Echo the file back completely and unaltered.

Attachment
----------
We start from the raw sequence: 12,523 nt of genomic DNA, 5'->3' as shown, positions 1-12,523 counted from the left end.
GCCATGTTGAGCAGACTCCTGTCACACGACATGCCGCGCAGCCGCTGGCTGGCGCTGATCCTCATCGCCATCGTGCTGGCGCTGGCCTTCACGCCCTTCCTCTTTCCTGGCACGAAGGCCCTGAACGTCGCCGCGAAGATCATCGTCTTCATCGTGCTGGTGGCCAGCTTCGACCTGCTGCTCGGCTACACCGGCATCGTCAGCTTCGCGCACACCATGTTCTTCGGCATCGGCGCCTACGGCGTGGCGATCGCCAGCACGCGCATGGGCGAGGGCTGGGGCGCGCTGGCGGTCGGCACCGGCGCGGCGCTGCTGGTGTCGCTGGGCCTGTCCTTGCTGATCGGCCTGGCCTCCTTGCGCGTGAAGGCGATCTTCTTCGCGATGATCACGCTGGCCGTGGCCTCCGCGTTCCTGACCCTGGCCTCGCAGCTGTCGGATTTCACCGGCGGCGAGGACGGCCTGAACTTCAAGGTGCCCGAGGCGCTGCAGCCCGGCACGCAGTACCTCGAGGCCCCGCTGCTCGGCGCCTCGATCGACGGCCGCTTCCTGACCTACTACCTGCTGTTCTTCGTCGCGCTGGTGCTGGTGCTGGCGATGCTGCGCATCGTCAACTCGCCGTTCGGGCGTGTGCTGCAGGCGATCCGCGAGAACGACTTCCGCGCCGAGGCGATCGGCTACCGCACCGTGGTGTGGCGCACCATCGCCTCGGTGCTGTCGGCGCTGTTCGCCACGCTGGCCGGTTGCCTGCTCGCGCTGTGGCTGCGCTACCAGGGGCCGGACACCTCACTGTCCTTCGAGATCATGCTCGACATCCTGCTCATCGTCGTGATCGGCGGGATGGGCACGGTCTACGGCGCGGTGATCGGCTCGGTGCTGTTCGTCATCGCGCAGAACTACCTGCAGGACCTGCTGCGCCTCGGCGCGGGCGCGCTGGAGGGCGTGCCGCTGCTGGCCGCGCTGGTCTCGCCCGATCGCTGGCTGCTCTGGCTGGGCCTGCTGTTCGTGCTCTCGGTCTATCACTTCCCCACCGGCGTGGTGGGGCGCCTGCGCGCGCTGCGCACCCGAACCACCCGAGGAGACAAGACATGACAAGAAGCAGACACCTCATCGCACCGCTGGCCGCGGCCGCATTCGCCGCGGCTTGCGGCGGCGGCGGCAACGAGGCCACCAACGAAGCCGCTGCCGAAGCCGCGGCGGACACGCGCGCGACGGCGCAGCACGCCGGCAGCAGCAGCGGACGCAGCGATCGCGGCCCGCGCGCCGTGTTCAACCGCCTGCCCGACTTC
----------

We start from the raw sequence: 12,523 nt of genomic DNA, 5'->3' as shown, positions 1-12,523 counted from the left end.
GCCATGTTGAGCAGACTCCTGTCACACGACATGCCGCGCAGCCGCTGGCTGGCGCTGATCCTCATCGCCATCGTGCTGGCGCTGGCCTTCACGCCCTTCCTCTTTCCTGGCACGAAGGCCCTGAACGTCGCCGCGAAGATCATCGTCTTCATCGTGCTGGTGGCCAGCTTCGACCTGCTGCTCGGCTACACCGGCATCGTCAGCTTCGCGCACACCATGTTCTTCGGCATCGGCGCCTACGGCGTGGCGATCGCCAGCACGCGCATGGGCGAGGGCTGGGGCGCGCTGGCGGTCGGCACCGGCGCGGCGCTGCTGGTGTCGCTGGGCCTGTCCTTGCTGATCGGCCTGGCCTCCTTGCGCGTGAAGGCGATCTTCTTCGCGATGATCACGCTGGCCGTGGCCTCCGCGTTCCTGACCCTGGCCTCGCAGCTGTCGGATTTCACCGGCGGCGAGGACGGCCTGAACTTCAAGGTGCCCGAGGCGCTGCAGCCCGGCACGCAGTACCTCGAGGCCCCGCTGCTCGGCGCCTCGATCGACGGCCGCTTCCTGACCTACTACCTGCTGTTCTTCGTCGCGCTGGTGCTGGTGCTGGCGATGCTGCGCATCGTCAACTCGCCGTTCGGGCGTGTGCTGCAGGCGATCCGCGAGAACGACTTCCGCGCCGAGGCGATCGGCTACCGCACCGTGGTGTGGCGCACCATCGCCTCGGTGCTGTCGGCGCTGTTCGCCACGCTGGCCGGTTGCCTGCTCGCGCTGTGGCTGCGCTACCAGGGGCCGGACACCTCACTGTCCTTCGAGATCATGCTCGACATCCTGCTCATCGTCGTGATCGGCGGGATGGGCACGGTCTACGGCGCGGTGATCGGCTCGGTGCTGTTCGTCATCGCGCAGAACTACCTGCAGGACCTGCTGCGCCTCGGCGCGGGCGCGCTGGAGGGCGTGCCGCTGCTGGCCGCGCTGGTCTCGCCCGATCGCTGGCTGCTCTGGCTGGGCCTGCTGTTCGTGCTCTCGGTCTATCACTTCCCCACCGGCGTGGTGGGGCGCCTGCGCGCGCTGCGCACCCGAACCACCCGAGGAGACAAGACATGACAAGAAGCAGACACCTCATCGCACCGCTGGCCGCGGCCGCATTCGCCGCGGCTTGCGGCGGCGGCGGCAACGAGGCCACCAACGAAGCCGCTGCCGAAGCCGCGGCGGACACGCGCGCGACGGCGCAGCACGCCGGCAGCAGCAGCGGACGCAGCGATCGCGGCCCGCGCGCCGTGTTCAACCGCCTGCCCGACTTC